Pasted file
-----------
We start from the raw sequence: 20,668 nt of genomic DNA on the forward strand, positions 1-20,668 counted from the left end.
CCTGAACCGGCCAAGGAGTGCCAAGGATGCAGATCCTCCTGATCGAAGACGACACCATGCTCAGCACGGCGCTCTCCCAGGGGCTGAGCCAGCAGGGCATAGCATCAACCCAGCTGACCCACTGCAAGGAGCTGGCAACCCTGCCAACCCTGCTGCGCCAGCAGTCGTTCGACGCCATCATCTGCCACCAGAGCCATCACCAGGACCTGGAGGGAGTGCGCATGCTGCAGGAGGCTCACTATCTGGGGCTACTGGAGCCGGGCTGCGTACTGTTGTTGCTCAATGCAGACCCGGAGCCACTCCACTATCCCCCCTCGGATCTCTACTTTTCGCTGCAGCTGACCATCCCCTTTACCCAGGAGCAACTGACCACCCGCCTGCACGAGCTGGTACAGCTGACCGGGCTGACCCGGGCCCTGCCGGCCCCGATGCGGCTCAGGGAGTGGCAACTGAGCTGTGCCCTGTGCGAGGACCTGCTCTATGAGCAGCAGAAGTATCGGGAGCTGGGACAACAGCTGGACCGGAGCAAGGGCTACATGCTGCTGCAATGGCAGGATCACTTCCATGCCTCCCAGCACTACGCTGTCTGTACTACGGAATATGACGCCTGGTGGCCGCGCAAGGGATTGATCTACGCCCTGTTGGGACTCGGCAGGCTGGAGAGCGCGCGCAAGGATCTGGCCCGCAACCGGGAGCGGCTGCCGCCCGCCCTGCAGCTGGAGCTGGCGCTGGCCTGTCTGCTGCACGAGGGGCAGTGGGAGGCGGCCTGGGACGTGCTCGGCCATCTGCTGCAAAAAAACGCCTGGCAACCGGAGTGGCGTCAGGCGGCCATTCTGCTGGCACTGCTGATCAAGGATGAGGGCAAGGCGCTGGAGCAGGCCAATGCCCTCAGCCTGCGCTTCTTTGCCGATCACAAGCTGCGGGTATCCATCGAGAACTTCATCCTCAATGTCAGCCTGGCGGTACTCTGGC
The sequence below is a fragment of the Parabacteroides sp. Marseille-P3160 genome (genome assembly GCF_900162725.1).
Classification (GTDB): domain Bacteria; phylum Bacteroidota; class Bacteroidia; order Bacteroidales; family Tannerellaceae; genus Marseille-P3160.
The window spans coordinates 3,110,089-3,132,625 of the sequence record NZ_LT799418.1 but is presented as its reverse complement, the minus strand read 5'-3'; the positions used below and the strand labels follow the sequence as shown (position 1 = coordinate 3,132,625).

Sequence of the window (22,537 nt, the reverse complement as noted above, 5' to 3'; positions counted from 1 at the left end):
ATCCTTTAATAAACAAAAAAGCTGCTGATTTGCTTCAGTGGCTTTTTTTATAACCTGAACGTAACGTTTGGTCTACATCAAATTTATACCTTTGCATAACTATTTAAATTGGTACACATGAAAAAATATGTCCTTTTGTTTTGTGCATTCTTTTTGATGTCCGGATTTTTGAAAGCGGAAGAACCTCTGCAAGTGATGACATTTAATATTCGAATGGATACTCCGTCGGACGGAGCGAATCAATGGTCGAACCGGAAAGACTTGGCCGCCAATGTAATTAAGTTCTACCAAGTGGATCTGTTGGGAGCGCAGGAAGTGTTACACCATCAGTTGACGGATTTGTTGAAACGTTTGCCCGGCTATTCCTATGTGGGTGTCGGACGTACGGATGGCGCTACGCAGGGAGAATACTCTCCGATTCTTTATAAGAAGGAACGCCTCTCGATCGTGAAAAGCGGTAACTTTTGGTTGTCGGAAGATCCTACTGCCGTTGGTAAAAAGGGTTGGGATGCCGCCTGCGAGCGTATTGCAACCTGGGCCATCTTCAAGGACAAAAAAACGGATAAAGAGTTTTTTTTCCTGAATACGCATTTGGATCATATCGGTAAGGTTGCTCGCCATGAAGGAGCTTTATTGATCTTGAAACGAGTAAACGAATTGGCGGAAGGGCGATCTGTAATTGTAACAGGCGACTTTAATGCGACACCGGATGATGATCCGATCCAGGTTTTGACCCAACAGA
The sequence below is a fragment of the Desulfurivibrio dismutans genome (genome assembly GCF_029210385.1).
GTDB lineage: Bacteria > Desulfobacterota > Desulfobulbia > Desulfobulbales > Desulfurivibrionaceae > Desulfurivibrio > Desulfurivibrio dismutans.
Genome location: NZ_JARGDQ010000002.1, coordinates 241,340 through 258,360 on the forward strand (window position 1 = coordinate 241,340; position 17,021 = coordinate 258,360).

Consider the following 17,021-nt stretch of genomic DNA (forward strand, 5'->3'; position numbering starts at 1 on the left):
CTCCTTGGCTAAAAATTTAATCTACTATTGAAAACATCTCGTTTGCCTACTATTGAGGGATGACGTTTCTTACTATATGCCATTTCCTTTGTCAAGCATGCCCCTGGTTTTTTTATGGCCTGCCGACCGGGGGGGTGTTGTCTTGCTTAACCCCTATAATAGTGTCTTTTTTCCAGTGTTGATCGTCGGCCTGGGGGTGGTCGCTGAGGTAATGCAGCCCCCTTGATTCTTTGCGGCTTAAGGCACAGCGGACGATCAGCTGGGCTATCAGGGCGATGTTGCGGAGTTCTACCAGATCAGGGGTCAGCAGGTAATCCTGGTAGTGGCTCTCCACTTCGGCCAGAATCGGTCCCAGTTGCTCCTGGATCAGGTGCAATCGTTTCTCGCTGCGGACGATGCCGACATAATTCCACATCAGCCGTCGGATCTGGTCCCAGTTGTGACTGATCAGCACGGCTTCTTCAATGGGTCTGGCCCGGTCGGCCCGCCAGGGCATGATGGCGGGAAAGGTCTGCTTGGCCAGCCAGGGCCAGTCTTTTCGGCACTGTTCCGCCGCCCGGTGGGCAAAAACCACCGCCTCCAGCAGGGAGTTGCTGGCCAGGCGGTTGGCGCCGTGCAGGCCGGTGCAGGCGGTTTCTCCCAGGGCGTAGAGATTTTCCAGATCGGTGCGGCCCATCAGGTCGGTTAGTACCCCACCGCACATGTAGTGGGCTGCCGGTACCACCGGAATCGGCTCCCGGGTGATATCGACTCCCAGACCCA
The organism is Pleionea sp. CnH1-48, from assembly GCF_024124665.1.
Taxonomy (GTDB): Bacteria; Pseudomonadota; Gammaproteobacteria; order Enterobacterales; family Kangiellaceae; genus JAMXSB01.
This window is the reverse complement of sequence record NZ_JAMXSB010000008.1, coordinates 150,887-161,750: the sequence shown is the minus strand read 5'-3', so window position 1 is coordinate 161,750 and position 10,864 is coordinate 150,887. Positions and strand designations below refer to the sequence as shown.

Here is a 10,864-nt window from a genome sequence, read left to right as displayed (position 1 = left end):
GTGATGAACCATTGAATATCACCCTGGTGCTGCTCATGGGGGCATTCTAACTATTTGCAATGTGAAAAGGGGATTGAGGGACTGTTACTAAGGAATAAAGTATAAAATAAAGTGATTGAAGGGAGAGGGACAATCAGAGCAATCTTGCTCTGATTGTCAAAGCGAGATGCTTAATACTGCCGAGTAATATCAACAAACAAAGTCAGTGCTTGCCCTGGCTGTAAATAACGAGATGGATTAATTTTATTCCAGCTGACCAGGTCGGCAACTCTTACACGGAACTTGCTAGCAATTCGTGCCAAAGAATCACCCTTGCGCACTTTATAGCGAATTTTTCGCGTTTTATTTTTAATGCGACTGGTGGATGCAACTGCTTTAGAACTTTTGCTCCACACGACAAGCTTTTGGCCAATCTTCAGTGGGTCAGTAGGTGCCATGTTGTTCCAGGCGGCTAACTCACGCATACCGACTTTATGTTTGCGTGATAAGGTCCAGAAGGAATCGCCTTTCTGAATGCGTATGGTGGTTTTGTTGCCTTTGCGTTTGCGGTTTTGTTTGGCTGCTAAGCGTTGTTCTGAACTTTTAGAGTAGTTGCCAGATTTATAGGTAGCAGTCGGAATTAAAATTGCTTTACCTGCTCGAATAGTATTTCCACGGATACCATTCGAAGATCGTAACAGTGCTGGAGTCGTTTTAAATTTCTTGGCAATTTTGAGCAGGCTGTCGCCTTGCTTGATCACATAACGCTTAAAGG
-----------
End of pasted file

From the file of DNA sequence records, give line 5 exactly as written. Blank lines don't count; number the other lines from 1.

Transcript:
The window spans coordinates 3,110,089-3,132,625 of the sequence record NZ_LT799418.1 but is presented as its reverse complement, the minus strand read 5'-3'; the positions used below and the strand labels follow the sequence as shown (position 1 = coordinate 3,132,625).